Ocalan worries for family in Ukraine


Maryna Lumia, center, who moved to the United States from Ukraine in 2004, poses with her daughters, Mia, 11, left, and Lia, 6, as they hold sunflowers, the national flower of Ukraine, at their home in southwest Ocala on March 7. [Bruce Ackerman/Ocala Gazette] 2022.

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Posted March 11, 2022 | Caroline Brauchler
Special to the Gazette

Maryna Lumia, 41, lives in Ocala with her four children, but most of her family and friends are still in her home country of Ukraine, which has recently become a battleground against an invading Russian force, with many of Lumia’s loved ones caught in the crossfire. 

Lumia was born in Boyarka, Ukraine, and lived in Kyiv until coming to the United States in 2004. While her family must choose to either stay at home or flee the country, Lumia has taken up her own fight here in Ocala to support her family in danger overseas. 

“I just need to figure out how to keep my mind strong,” Lumia said. “There’s seven hours difference with Ukraine, and I don’t sleep.”

Her brother, along with his wife and four children, faced food shortages, bombing and fire during the initial attacks, Lumia said. They would soon leave their home with one bag, taking only the neccessities such as winter jackets to keep them warm in the snow, knowing that returning home would not be an option. 

According to Lumia, on the morning of Feb. 25, her brother decided that he and his family needed to leave Ukraine as soon as possible. To protect her family’s safety, Lumia did not disclose where her brother’s family is now located but said that they have safely crossed over the Ukrainian border. 

Lumia said she is attempting to help him with the process of applying for a visa so that he and his family might eventually be able to come to the United States.

“[It’s] just scary as a parent to not provide for your child —their safety,” Lumia said. “I think that was [their] motivation to leave. I was begging them to leave so I can provide them a safe place. I was just hoping there’s any way I can find a way to get him, maybe [to] Romania and just fly him here and fill out whatever documents we need to fill out.”

While Lumia anxiously awaits news from her relatives, she said she must continue her everyday responsibilities of looking after her children and animals, adding that she had the difficult task of explaing to her children, who range in age from 6 to 14 years old, what was happening in Ukraine, and the dangerous situation her family and friends were currenly experiencing.

“I just said that they [are] in danger and they got bombed, and hopefully some of the family will come here and we’re going to have more family together,” Lumia said. 

In the meantime, while she waits for her relatives to arrive, Lumia said she encouraged her children to be loving and to show compassion.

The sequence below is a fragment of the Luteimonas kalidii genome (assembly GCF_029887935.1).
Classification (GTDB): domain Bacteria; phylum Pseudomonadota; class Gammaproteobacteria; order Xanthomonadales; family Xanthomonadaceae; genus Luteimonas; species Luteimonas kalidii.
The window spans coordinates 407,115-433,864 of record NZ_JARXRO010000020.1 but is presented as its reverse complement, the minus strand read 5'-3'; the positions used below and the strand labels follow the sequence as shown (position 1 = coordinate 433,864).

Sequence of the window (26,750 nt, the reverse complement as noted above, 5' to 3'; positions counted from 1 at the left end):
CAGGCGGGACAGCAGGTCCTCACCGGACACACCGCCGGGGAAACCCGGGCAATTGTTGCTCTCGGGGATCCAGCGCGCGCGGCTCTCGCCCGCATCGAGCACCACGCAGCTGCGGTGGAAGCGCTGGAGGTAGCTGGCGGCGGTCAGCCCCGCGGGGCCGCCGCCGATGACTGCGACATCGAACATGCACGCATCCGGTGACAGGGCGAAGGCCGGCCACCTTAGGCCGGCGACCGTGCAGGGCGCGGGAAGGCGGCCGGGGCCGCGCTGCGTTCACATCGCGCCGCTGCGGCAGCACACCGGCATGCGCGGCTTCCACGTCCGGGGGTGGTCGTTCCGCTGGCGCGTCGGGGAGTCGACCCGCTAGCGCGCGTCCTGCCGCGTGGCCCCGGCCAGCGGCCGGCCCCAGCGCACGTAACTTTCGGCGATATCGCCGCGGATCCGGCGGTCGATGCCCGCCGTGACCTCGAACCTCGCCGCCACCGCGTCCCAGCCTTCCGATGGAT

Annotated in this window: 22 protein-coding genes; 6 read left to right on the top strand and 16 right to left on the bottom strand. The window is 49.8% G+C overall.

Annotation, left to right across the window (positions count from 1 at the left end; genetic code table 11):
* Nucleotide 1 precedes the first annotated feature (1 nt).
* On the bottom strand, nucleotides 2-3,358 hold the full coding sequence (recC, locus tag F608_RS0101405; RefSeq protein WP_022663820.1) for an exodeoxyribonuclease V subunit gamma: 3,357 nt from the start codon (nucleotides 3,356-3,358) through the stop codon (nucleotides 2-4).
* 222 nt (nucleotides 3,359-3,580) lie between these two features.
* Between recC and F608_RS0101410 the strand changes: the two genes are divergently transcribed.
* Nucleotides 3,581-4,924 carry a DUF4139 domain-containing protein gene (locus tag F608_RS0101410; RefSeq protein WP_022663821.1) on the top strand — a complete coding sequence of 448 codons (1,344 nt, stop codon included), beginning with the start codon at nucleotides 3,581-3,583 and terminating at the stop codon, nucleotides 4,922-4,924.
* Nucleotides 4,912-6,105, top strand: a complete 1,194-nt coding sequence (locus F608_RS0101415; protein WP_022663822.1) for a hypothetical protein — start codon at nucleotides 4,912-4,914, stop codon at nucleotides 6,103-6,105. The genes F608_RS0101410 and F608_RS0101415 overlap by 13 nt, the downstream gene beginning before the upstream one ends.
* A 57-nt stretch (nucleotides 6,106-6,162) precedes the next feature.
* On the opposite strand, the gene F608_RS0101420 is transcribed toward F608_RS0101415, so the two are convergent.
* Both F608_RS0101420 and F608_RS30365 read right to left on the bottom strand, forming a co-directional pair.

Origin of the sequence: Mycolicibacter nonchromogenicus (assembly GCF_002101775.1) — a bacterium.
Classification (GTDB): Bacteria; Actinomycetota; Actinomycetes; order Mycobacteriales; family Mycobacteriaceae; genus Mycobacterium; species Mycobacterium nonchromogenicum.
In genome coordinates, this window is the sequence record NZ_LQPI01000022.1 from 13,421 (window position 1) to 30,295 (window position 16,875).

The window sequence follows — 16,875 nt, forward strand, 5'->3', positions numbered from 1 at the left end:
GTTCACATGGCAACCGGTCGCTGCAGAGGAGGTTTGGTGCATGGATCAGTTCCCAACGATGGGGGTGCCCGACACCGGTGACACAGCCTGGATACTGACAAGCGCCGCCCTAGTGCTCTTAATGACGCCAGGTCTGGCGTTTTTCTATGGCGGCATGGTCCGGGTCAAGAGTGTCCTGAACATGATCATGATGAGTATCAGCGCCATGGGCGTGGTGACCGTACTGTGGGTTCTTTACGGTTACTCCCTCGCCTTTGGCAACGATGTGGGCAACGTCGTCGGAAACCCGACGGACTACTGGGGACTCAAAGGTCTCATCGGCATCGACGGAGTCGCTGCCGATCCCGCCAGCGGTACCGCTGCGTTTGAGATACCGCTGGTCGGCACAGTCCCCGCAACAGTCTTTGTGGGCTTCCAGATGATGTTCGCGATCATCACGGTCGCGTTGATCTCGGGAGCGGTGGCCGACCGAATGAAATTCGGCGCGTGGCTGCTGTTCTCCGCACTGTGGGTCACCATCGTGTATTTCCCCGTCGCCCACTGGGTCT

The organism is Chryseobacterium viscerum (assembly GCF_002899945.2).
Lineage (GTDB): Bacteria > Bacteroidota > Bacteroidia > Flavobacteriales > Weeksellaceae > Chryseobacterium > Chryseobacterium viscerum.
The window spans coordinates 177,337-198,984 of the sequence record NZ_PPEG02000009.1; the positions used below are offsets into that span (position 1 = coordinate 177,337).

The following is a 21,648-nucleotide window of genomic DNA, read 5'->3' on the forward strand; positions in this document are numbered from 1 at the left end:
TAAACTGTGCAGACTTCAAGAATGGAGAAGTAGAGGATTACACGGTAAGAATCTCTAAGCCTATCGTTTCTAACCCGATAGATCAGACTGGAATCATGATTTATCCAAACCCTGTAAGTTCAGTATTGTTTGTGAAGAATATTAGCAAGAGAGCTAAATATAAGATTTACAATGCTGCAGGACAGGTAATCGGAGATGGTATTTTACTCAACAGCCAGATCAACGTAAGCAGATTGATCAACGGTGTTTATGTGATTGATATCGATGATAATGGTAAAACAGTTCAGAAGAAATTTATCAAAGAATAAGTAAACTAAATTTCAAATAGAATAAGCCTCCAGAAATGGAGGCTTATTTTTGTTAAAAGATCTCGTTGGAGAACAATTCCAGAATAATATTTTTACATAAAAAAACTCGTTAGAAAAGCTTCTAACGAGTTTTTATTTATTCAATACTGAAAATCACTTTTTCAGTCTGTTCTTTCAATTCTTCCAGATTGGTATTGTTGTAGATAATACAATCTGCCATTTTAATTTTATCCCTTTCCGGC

“I just asked them to be nice and kind to each other, and you know, not fight over little things and be considerate,” Lumia said.

She discouraged others from spreading hate, regardless of the war and violence that have ensued. 

“I have a lot of friends that are Russian,” Lumia said. “I just want to give a message that I just want everybody [to] be kind, and not say hurtful words, because that’s not helping.”

She said that she worries for her children at this time and feels like she can’t be present for them while always thinking of the safety of her family in Ukraine. 

“As a mother I feel like I’m failing because…I can’t concentrate and spend time laughing with them or playing,” Lumia said. 

Maryna Lumia is shown in an old family photo taken in Ukraine with her brother and her father and other family members. [Bruce Ackerman/Ocala Gazette] 2022.

Friend and former neighbor Amy Stetzer, 52, has been helping Lumia around the house, looking after Lumia’s horses and her dog, as well as occasionally babysitting two of her children.

“We used to be neighbors, and that’s how our friendship started,” Stetzer said. “She’s very distraught over everything that’s going on in Ukraine, obviously, so I’ve been just trying to help her out.”

Stetzer said that she had gotten to know Lumia’s father during the time he spent visiting his family in Ocala during summers. 

“I’ve never met her brother, but I’ve met her dad,” Stetzer said. “We always had really good conversations and we’ve talked about war in Ukraine, and what he’s been through.”

Unlike Lumia’s brother, her father, who works as a professor, has decided to stay in Ukraine; she said that he did not want to abandon his students and colleagues. 

“With my dad, I just hope that I can send money…and just hope that some supplies would be left,” Lumia said. “He doesn’t want to leave, so I really don’t know.”

In addition to the money she sends to her family, Lumia and her friends have been donating and shipping supplies to aid Ukrainians for many years, specifically for children without families. 

“A lot of my American friends [have] been donating some clothes and toys and stuff like that, and we’ve been sending to Ukraine during a lot of years…to help the people there,” said Lumia. 

Not only is the war in Ukraine hard for those in the country, Lumia explained, but it is also hard for those who have gotten out and feel as if there is nothing they can do to help.

“We already went through so many things in our lives, and I just don’t know why they are happening,” said Lumia. “You know it says that God gives you only what you can take? I just don’t know how much I can take anymore.” 

Before Lumia could say more, she said she could see a rainbow taking shape in the sky outside her window. 

“I see a rainbow…right now,” Lumia said. “You know [the] rainbow is a sign of the good news? I hope so—I hope so.”